The philanthropic sector is watching closely as billionaire trucking magnate Lindsay Fox takes bold and public steps out into the philanthropy spotlight.
Fox has written letters to fellow Rich-Listers urging others to pledge financial support for the Anzac and World War I centenary commemorations. The prominent philanthropist has embarked on a campaign to raise $150 million from the richest people in the country for the Anzac Centenary Public Fund, as recently reported by Fairfax. Fox ranked 15th with $2.12 billion in wealth on the Rich List this year.
Fox is chairman of the fundraising committee, and recently wrote a letter to all 200 Rich-Listers seeking funds for trauma centres around Australia for veterans of war, according to the report.
Fox also addressed the letter to the top chairmen and women and chief executives of the top 500 listed companies and urged them to donate a day’s pay to the cause. Fox told Fairfax he’s had a good response from the Rich-Listers so far.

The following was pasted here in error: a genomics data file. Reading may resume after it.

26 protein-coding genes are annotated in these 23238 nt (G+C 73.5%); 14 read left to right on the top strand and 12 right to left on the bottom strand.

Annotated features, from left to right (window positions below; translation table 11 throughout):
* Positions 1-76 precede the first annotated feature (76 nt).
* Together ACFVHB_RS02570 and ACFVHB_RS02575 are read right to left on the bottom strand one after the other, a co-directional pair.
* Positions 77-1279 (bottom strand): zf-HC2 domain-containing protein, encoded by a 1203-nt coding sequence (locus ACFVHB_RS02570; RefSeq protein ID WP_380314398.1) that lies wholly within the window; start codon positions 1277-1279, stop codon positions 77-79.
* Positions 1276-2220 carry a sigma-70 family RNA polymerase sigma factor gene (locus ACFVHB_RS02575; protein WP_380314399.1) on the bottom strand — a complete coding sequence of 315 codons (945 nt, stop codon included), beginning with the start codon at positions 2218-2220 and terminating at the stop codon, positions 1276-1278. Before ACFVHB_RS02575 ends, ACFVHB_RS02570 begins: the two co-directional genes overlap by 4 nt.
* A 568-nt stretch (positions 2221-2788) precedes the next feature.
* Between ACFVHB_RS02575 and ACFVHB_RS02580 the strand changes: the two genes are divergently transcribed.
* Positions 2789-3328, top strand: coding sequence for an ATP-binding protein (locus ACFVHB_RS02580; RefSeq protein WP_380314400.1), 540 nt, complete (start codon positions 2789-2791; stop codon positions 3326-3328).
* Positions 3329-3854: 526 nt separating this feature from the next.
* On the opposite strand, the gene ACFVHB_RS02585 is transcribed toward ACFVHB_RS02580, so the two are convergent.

“I have asked for the top 50 to consider a donation of $1 million and the next 50 a donation of $500,000,” the letter says.
“As it stands, James Packer, Lang Walker, Rupert Murdoch, Harry Triguboff, Gina Rinehart and myself have all made a personal donation of $1 million to the fund.”
This sort of statement is a rare public declaration of his own philanthropic endeavours that is clearly designed to encourage others to also pledge to the fund.
According to the chief executive of Philanthropy Australia, Louise Walsh, watching such a high profile billionaire lead the charge for such a worthwhile cause is exciting.
“Peer-to-peer fundraising is the most powerful way to fundraise and he’s obviously leading by example by giving first. More public philanthropic giving like this will hopefully encourage other billionaires to give in this way.
“He’s probably a bit like (the late) Kerry Packer, where a lot of what he did was under the radar. It’s great to see Fox believes in the cause so much that he’s leading the charge.”
However, one aspect of the approach Fox has taken is unusual, according to Walsh.
“Typically, these sorts of high value asks wouldn’t be done by letter, unless you know the person really well. Best practice when requesting big amounts is to request a face-to-face meeting with the person and put your case forward, then ask for the amount you’re after in the meeting.
“It’s hard to predict what his hit rate would be when he’s writing letters as opposed to flying around in his private jet asking for the money in person.”